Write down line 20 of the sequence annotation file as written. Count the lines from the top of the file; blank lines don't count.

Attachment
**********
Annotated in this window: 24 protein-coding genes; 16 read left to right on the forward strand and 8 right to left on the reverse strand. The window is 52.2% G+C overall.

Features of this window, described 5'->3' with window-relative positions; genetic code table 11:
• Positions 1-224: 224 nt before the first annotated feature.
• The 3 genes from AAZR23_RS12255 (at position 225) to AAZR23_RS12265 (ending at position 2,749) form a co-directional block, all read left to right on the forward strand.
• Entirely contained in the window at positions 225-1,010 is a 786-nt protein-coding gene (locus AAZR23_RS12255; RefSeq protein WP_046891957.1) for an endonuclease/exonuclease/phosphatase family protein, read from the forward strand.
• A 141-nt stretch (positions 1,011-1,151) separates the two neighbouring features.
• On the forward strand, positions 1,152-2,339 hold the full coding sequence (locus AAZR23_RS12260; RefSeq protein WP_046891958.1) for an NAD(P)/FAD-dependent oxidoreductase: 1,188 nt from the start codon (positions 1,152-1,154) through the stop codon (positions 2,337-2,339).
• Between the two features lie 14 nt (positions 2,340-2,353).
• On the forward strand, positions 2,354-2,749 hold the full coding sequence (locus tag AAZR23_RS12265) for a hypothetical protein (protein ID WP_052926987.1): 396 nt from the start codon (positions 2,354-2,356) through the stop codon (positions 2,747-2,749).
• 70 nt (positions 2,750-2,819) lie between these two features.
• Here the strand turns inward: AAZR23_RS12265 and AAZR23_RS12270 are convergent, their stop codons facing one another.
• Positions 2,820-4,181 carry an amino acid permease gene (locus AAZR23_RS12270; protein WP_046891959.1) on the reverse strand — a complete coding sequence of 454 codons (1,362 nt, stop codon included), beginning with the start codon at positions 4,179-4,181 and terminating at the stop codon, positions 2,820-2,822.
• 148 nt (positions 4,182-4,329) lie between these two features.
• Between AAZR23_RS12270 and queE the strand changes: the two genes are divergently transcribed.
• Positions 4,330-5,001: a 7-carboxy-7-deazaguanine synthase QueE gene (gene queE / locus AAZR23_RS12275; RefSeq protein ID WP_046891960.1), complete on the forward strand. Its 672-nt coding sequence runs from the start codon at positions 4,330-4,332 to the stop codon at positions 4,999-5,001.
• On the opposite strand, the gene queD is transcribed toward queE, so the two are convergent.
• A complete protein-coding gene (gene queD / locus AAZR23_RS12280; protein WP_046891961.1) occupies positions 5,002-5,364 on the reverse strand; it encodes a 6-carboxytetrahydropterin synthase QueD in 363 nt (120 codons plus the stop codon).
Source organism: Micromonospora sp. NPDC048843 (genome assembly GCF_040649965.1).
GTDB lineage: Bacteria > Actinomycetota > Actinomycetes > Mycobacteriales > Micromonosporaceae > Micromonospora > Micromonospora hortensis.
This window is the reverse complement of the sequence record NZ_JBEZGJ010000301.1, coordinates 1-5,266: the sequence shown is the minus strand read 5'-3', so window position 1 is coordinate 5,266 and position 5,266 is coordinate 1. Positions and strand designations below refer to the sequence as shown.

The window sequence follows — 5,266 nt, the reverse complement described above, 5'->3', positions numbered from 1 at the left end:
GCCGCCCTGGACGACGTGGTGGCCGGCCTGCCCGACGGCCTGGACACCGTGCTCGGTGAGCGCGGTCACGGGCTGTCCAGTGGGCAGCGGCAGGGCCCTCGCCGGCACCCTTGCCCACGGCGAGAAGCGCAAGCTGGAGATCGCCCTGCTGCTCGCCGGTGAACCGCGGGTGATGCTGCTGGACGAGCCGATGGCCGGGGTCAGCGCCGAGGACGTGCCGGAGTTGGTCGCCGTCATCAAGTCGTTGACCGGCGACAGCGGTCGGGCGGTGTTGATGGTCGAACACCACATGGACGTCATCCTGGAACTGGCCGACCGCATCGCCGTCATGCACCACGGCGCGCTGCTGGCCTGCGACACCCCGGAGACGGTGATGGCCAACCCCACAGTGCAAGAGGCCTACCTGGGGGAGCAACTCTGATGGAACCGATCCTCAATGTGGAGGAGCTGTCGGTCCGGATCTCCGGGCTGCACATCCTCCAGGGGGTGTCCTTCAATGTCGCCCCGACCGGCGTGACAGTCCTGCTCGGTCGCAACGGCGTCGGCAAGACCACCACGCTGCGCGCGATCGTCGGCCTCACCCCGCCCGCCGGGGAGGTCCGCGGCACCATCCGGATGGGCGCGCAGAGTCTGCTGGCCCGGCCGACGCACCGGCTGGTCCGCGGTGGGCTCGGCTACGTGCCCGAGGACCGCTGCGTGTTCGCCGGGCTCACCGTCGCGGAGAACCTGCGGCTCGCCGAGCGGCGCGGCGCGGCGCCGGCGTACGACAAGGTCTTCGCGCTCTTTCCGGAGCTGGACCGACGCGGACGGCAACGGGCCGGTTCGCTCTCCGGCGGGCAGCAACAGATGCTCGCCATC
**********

This window is the reverse complement of the sequence record NZ_JBEZGJ010000301.1, coordinates 1-5,266: the sequence shown is the minus strand read 5'-3', so window position 1 is coordinate 5,266 and position 5,266 is coordinate 1. Positions and strand designations below refer to the sequence as shown.